(Australia 1989 – )
- Not on display
- Further information
Zoë Croggon uses minimalist collage to create images that disturb conventional readings of space, perspective, architecture and the human body. Her process involves her endlessly accumulating source material, invariably printed matter from books, magazines, encyclopaedias, catalogues, tour guides, etc. The artist has said she prefers to use printed matter for its quality, which cannot be found on the low-resolution files that permeate the internet. Conversely, Croggon indicates the material basis of her sources by exposing the grids of Ben-Day dots that comprise most printed pictures and are revealed when enlarged.
Normally her compositions contain just two source images, implying a montage effect. Croggon selects one image to serve as the starting point of a work, and then begins a procedure of deduction where it is combined with others to form pairs until she comes to a conclusion. Croggon is drawn to images that are generic so that their context is indiscernible. She said in an interview: ‘if it’s an image that’s too iconic ... or too recognisable, I probably won’t want to use it. What I’m doing is interfering with the image, in combination with the other image, and it becomes a single entity which is disassociated from its referent.’1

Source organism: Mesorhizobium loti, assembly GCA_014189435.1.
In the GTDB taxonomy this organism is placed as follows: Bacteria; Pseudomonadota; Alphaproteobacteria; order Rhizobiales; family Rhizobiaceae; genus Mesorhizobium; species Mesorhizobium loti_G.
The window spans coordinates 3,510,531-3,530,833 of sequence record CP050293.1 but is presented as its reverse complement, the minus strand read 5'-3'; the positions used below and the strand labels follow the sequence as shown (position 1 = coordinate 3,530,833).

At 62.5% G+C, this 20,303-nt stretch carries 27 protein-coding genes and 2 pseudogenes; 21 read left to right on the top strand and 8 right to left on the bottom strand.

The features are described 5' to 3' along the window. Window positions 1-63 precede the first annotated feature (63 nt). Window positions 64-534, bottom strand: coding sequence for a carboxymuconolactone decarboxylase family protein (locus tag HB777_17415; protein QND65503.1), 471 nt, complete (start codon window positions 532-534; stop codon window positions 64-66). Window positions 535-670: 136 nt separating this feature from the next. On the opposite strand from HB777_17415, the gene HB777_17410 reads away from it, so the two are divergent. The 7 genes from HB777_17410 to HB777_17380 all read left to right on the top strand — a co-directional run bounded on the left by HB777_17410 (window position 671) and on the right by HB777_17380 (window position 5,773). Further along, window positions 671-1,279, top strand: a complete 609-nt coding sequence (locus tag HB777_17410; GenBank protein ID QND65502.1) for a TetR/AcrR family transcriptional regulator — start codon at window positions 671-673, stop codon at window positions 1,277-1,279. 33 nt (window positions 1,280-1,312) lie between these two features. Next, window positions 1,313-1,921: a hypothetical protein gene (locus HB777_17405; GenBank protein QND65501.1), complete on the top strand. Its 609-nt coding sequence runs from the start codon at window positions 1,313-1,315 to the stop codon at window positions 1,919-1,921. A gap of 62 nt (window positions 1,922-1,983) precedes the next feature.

Croggon’s works combine facets of architectural images with those of parts of bodies, often of dancers, gymnasts, or sports people. In ‘Dive #3’, limbs are disconnected through the careful cropping and placement of one image over another. An ex-dancer herself, Croggon’s inquiry into the form, lines and precision of the (trained) human body is critical to the ‘Deuce’ series.
The tension manifest in the diver’s feet and arm compliments the geometric lines of this nondescript architectural facade. Through aligning the body and inanimate structures, Croggon suggests how the body and its environment are constantly informing the other. The artist highlights how body parts and their gestures carry symbolic meanings, which can be disassociated from their ‘owner’. The body becomes a vehicle for communication, but only within the made structures that make its gestures and behaviours legible.
1. Zoë Croggon interviewed by Eloise Grills, ‘Zoë Croggon‘, ‘Grilling Me Softly’, August 2013
- type C photograph
- 79.0 x 64.9 cm image; 81.8 x 67.8 x 4.8 cm frame
- Signature & date
Not signed. Not dated.
- Viktoria Marinov Bequest Fund 2014
- Accession number
- © Zoe Croggon